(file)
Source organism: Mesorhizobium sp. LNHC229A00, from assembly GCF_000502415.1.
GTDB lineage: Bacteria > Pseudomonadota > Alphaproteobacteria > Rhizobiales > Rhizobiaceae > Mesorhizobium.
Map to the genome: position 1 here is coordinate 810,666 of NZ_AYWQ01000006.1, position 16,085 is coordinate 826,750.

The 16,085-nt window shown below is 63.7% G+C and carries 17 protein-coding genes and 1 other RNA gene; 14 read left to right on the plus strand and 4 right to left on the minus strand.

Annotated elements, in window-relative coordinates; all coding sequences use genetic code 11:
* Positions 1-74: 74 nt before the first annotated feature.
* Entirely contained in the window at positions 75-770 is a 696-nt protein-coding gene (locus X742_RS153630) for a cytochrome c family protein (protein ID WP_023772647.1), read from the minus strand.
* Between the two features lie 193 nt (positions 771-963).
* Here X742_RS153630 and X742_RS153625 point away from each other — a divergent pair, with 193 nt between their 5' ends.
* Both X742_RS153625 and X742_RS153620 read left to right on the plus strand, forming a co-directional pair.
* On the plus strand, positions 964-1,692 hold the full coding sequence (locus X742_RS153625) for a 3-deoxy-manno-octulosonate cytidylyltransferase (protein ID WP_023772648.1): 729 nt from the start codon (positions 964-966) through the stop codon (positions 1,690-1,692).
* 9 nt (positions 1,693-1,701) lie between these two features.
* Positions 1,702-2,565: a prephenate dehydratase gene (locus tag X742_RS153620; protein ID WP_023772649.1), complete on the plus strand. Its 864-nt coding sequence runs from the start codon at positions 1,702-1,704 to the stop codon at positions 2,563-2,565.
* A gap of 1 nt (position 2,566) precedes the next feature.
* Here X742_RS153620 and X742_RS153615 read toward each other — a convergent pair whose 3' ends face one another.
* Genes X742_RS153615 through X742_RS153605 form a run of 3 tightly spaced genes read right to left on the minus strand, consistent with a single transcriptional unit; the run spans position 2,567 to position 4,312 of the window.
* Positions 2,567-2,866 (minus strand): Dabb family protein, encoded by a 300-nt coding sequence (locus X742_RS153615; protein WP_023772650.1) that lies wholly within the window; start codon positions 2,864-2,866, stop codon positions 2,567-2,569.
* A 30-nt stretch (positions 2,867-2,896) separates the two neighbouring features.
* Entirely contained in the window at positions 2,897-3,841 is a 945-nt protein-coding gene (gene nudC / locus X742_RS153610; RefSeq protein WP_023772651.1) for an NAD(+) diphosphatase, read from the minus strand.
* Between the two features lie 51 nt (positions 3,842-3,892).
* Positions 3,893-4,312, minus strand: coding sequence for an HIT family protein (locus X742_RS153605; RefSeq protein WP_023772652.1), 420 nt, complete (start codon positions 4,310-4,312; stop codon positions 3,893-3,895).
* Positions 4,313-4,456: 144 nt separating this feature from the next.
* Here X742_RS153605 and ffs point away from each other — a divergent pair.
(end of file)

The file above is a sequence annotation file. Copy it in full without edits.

Source organism: Mesorhizobium sp. LNHC229A00, from assembly GCF_000502415.1.
GTDB lineage: Bacteria > Pseudomonadota > Alphaproteobacteria > Rhizobiales > Rhizobiaceae > Mesorhizobium.
Map to the genome: position 1 here is coordinate 810,666 of NZ_AYWQ01000006.1, position 16,085 is coordinate 826,750.

The 16,085-nt window shown below is 63.7% G+C and carries 17 protein-coding genes and 1 other RNA gene; 14 read left to right on the plus strand and 4 right to left on the minus strand.

Annotated elements, in window-relative coordinates; all coding sequences use genetic code 11:
* Positions 1-74: 74 nt before the first annotated feature.
* Entirely contained in the window at positions 75-770 is a 696-nt protein-coding gene (locus X742_RS153630) for a cytochrome c family protein (protein ID WP_023772647.1), read from the minus strand.
* Between the two features lie 193 nt (positions 771-963).
* Here X742_RS153630 and X742_RS153625 point away from each other — a divergent pair, with 193 nt between their 5' ends.
* Both X742_RS153625 and X742_RS153620 read left to right on the plus strand, forming a co-directional pair.
* On the plus strand, positions 964-1,692 hold the full coding sequence (locus X742_RS153625) for a 3-deoxy-manno-octulosonate cytidylyltransferase (protein ID WP_023772648.1): 729 nt from the start codon (positions 964-966) through the stop codon (positions 1,690-1,692).
* 9 nt (positions 1,693-1,701) lie between these two features.
* Positions 1,702-2,565: a prephenate dehydratase gene (locus tag X742_RS153620; protein ID WP_023772649.1), complete on the plus strand. Its 864-nt coding sequence runs from the start codon at positions 1,702-1,704 to the stop codon at positions 2,563-2,565.
* A gap of 1 nt (position 2,566) precedes the next feature.
* Here X742_RS153620 and X742_RS153615 read toward each other — a convergent pair whose 3' ends face one another.
* Genes X742_RS153615 through X742_RS153605 form a run of 3 tightly spaced genes read right to left on the minus strand, consistent with a single transcriptional unit; the run spans position 2,567 to position 4,312 of the window.
* Positions 2,567-2,866 (minus strand): Dabb family protein, encoded by a 300-nt coding sequence (locus X742_RS153615; protein WP_023772650.1) that lies wholly within the window; start codon positions 2,864-2,866, stop codon positions 2,567-2,569.
* A 30-nt stretch (positions 2,867-2,896) separates the two neighbouring features.
* Entirely contained in the window at positions 2,897-3,841 is a 945-nt protein-coding gene (gene nudC / locus X742_RS153610; RefSeq protein WP_023772651.1) for an NAD(+) diphosphatase, read from the minus strand.
* Between the two features lie 51 nt (positions 3,842-3,892).
* Positions 3,893-4,312, minus strand: coding sequence for an HIT family protein (locus X742_RS153605; RefSeq protein WP_023772652.1), 420 nt, complete (start codon positions 4,310-4,312; stop codon positions 3,893-3,895).
* Positions 4,313-4,456: 144 nt separating this feature from the next.
* Here X742_RS153605 and ffs point away from each other — a divergent pair.